“So to hear these continued questions as to the challenges to the golf course, which are very real, and honestly may not be solvable, it’s very disappointing.”

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M. Jutanugarn eyeing first win with L.A. Open lead

By Associated PressApril 21, 2018, 1:50 am

LOS ANGELES - Moriya Jutanugarn took the lead into the weekend at the Hugel-JTBC L.A. Open in her latest bid to join younger sister Ariya as an LPGA winner.

Moriya Jutanugarn shot a bogey-free 5-under 66 on Friday at Wilshire Country Club to get to 8-under 134 in the LPGA Tour's first event in Los Angeles since 2005. The 23-year-old from Thailand started fast with birdies on the par-5 second, par-4 third and par-3 fourth and added two more on the par-4 11th and par-5 13th.

Ariya Jutanugarn has seven LPGA victories.

Marina Alex was second after a 68.


Full-field scores from the Hugel-JTBC Open


So Yeon Ryu was 6 under after a 69, and fellow South Korean players Inbee Park(71) and Eun-Hee Ji (69). Park was the first-round leader at 66. Lexi Thompsonwas 3 under after a 71.

Top-ranked Shanshan Feng followed her opening 74 with a 67 to get to 1 under.

Ariya Jutanugarn (71) was even par, and Michelle Wie (70) was 1 over. Brooke Henderson, the Canadian star who won last week in Hawaii, had a 79 to miss the cut.

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Garcia tosses driver, misses Valero cut

By Will GrayApril 21, 2018, 1:00 am

It wasn't quite to the level of his watery meltdown earlier this month at the Masters, but Sergio Garcia still got frustrated during the second round of the Valero Texas Open - and his driver paid the price.

Garcia had a hand in redesigning the AT&T Oaks Course along with Greg Norman several years ago, but this marked his first return to TPC San Antonio since 2010. After an opening-round 74, Garcia arrived to the tee of the short par-4 fifth hole and decided to get aggressive with driver in hand.

When his shot sailed well left, a heated Garcia chucked the club deep into the bushes that lined the tee box:

It took considerable effort for Garcia to find and retrieve the club amid the branches, and once he did things only got worse. He appeared to shank a chip once he got up to his ball, leading to a bogey on one of the easiest holes on a demanding track.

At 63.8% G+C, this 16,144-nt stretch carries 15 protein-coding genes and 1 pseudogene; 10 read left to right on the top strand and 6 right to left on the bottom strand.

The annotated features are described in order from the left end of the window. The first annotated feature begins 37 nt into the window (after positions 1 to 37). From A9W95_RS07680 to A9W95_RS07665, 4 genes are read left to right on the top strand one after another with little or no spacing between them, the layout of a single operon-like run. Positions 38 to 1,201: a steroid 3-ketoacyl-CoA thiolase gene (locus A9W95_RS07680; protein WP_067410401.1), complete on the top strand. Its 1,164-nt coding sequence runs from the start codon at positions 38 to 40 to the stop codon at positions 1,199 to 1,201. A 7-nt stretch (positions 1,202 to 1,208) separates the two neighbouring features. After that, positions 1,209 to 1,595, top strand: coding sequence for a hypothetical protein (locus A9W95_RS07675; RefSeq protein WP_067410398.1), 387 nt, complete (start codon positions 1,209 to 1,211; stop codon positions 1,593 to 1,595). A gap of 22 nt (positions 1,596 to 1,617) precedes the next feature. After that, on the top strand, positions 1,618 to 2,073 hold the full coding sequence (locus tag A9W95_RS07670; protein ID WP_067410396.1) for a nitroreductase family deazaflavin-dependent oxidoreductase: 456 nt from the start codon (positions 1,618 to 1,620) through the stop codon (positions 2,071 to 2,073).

Garcia closed out his round with four straight pars, and at 2 over he eventually missed the cut by a shot. It marks the first time he has missed consecutive cuts on the PGA Tour since 2003, when he sat out the weekend at the AT&T Byron Nelson, Fort Worth Invitational and Memorial Tournament in successive weeks.

Garcia entered the week ranked No. 10 in the world, and he was the only top-20 player among the 156-man field. He missed the cut at the Masters in defense of his title after carding an octuple-bogey 13 on the 15th hole during the opening round.

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Johnson, Moore co-lead Valero Texas Open through 36

By Associated PressApril 21, 2018, 1:00 am

SAN ANTONIO - Zach Johnson was going nowhere in the Valero Texas Open when it all changed with one putt.

He made an 8-foot par putt on the 13th hole of the opening round to stay at 2 under. He followed with a big drive, a hybrid into 12 feet and an eagle. Johnson was on his way, and he kept right on going Friday to a 7-under 65 and a share of the 36-hole lead with Ryan Moore.

''You just never know. That's the beauty of this game,'' Johnson said. ''I felt like I was hitting some solid shots and wasn't getting rewarded, and you've just got to stay in it. You've got to persevere, grind it out, fight for pars. You just never know.''

Moore had three birdies over his last five holes for a 67 and joined Johnson at 9-under 135.

They had a one-shot lead over Grayson Murray (69) and Andrew Landry (67).

Ben Crane (66), Martin Laird (65) and David Hearn (68) were three shots behind. Billy Horschel and Keegan Bradley shot 71 and were four shots behind at 5-under 139.


Full-field scores from the Valero Texas Open

Valero Texas Open: Articles, photos and videos


Sergio Garcia, who consulted Greg Norman on the design of the AT&T Oaks Course at the TPC San Antonio, had a short stay in his first time at the Texas Open since 2010. Garcia shot an even-par 72, and at one point became so frustrated he threw his driver into the shrubs.

Garcia finished at 2-over 146 and missed the cut.